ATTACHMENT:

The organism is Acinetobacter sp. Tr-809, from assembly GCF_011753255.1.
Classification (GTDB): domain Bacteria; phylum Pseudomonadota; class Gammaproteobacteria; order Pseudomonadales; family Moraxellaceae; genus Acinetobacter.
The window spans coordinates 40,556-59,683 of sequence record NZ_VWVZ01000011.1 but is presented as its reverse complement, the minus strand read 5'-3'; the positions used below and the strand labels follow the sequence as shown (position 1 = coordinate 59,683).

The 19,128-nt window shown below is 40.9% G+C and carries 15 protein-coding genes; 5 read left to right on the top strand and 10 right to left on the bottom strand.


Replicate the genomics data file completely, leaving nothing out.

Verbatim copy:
The organism is Acinetobacter sp. Tr-809, from assembly GCF_011753255.1.
Classification (GTDB): domain Bacteria; phylum Pseudomonadota; class Gammaproteobacteria; order Pseudomonadales; family Moraxellaceae; genus Acinetobacter.
The window spans coordinates 40,556-59,683 of sequence record NZ_VWVZ01000011.1 but is presented as its reverse complement, the minus strand read 5'-3'; the positions used below and the strand labels follow the sequence as shown (position 1 = coordinate 59,683).

The 19,128-nt window shown below is 40.9% G+C and carries 15 protein-coding genes; 5 read left to right on the top strand and 10 right to left on the bottom strand.